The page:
We have challenged Michigan’s Sex Offenders Registration Act (SORA) for almost a decade. In response to repeated rulings that an old version of the law was unconstitutional, the state passed a new SORA, which went into effect on March 24, 2021. We believe that this new law, which is very similar to the old law, has done little to fix the constitutional problems with Michigan’s registry.
On February 2, 2022, we filed Does v. Whitmer (Does III), No. 22-cv-10209 (E.D. Mich.), challenging the new SORA as unconstitutional. Specifically, SORA fails to provide for individual review or an opportunity for removal, forcing tens of thousands of people, including people who didn’t even commit a sex offense, to be branded as sex offenders and subjected to extensive, and in most cases life-long restrictions, without any consideration of their individual circumstances, which is a violation of their due process and equal protection rights. The complaint also challenges SORA as imposing unconstitutional retroactive punishment, including by retroactively extending the registration terms of thousands of people to life.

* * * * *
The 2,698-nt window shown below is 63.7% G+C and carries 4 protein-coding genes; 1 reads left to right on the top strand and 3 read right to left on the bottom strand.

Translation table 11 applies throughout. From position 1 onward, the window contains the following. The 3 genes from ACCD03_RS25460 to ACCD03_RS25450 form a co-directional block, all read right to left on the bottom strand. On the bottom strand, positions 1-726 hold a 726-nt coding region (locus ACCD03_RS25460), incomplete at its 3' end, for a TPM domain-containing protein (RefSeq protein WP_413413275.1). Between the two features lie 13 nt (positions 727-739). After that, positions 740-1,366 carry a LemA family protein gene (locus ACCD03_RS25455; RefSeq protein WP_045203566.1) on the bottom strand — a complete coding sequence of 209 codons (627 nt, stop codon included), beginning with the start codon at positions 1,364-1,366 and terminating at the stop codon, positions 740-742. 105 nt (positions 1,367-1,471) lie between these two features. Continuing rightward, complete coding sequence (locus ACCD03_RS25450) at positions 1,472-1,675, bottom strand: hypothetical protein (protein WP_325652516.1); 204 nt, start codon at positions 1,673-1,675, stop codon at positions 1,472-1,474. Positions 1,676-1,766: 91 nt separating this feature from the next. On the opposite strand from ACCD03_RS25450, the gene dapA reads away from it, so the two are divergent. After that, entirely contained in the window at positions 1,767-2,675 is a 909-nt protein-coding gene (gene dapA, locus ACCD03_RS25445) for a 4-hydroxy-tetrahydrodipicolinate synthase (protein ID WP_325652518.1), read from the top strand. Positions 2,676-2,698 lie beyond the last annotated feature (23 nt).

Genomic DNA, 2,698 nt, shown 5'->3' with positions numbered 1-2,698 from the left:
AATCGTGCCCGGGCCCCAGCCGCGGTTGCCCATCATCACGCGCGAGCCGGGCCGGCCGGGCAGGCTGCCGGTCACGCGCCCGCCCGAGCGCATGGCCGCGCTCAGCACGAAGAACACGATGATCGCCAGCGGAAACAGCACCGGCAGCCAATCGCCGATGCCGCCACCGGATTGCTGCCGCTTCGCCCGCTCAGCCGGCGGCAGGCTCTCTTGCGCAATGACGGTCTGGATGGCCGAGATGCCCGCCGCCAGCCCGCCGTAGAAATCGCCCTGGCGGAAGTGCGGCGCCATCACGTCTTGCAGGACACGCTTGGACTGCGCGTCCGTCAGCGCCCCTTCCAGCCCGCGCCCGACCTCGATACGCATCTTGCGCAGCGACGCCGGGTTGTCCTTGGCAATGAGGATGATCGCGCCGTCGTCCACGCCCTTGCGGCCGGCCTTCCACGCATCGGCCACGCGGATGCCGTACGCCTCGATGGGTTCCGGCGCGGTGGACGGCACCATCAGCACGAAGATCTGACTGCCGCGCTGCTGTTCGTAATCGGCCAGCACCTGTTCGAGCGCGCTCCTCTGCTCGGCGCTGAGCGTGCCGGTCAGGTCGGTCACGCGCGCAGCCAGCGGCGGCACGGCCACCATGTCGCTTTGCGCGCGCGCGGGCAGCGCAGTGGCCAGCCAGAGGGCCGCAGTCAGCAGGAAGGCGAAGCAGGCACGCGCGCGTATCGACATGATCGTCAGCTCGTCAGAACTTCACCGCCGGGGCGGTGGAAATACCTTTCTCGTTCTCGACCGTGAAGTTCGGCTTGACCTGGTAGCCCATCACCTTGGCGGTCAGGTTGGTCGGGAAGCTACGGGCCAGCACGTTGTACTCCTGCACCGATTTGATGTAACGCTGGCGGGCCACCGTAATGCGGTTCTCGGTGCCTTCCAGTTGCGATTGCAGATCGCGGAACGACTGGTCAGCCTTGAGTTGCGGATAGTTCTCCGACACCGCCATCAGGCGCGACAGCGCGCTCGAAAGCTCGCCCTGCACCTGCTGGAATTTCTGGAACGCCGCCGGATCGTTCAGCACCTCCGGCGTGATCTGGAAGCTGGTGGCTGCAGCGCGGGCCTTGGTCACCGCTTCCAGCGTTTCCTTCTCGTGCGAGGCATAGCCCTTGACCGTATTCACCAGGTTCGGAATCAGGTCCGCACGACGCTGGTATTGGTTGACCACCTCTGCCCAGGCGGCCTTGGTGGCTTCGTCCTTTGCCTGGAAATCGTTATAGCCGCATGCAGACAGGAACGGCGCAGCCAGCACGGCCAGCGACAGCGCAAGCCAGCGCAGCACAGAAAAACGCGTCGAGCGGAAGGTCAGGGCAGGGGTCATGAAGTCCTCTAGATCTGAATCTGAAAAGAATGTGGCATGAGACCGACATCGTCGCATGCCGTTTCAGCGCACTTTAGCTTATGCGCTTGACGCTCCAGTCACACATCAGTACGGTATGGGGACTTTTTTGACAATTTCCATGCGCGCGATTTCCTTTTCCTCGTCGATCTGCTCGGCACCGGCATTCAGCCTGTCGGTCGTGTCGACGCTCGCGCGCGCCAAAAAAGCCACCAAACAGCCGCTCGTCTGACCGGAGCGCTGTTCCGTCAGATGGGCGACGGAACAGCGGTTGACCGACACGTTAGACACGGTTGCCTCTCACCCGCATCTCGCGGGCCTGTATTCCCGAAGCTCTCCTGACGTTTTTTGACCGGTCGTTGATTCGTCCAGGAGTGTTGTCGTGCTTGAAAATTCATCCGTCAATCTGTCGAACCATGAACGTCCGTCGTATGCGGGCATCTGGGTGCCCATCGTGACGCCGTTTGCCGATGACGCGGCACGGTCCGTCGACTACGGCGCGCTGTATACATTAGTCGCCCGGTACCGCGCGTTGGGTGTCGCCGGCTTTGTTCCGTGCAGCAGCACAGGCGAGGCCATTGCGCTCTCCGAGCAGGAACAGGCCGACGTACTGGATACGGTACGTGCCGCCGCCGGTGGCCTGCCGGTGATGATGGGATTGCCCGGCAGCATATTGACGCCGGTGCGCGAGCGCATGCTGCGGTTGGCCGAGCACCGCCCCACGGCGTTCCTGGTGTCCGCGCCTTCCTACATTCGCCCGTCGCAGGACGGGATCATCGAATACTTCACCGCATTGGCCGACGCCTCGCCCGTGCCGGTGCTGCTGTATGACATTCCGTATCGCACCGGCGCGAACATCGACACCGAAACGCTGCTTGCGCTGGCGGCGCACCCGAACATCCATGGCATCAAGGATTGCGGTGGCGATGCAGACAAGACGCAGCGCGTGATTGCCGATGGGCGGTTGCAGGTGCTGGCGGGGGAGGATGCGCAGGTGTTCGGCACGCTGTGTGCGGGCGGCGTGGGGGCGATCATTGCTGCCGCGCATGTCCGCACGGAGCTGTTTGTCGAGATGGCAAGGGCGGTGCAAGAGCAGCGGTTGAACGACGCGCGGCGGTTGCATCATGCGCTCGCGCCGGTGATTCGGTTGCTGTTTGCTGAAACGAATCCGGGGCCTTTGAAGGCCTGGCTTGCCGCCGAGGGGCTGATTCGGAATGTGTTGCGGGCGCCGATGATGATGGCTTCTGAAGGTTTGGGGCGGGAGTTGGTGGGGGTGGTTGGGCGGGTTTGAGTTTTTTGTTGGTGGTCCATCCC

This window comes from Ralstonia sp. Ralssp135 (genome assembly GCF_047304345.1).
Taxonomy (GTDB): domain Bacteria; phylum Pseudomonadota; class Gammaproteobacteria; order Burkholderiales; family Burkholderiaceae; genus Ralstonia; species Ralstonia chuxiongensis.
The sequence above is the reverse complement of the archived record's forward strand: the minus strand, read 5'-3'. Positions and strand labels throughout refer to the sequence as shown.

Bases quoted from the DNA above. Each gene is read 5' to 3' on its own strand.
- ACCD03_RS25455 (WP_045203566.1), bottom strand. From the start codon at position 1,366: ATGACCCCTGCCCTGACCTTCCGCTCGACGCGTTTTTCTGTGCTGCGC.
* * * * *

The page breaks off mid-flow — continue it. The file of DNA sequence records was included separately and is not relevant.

We have asked the Court to make this case a class action on behalf of all Michigan registrants and asked that certain parts of the law be put on hold at the outset. Expert reports filed with the case explain that Michigan’s registry is counter-productive: because registration makes it more difficult for people to find housing, employment and family support—the key factors in preventing recidivism—the registry makes the public less safe.
You can find the documents associated with the case below.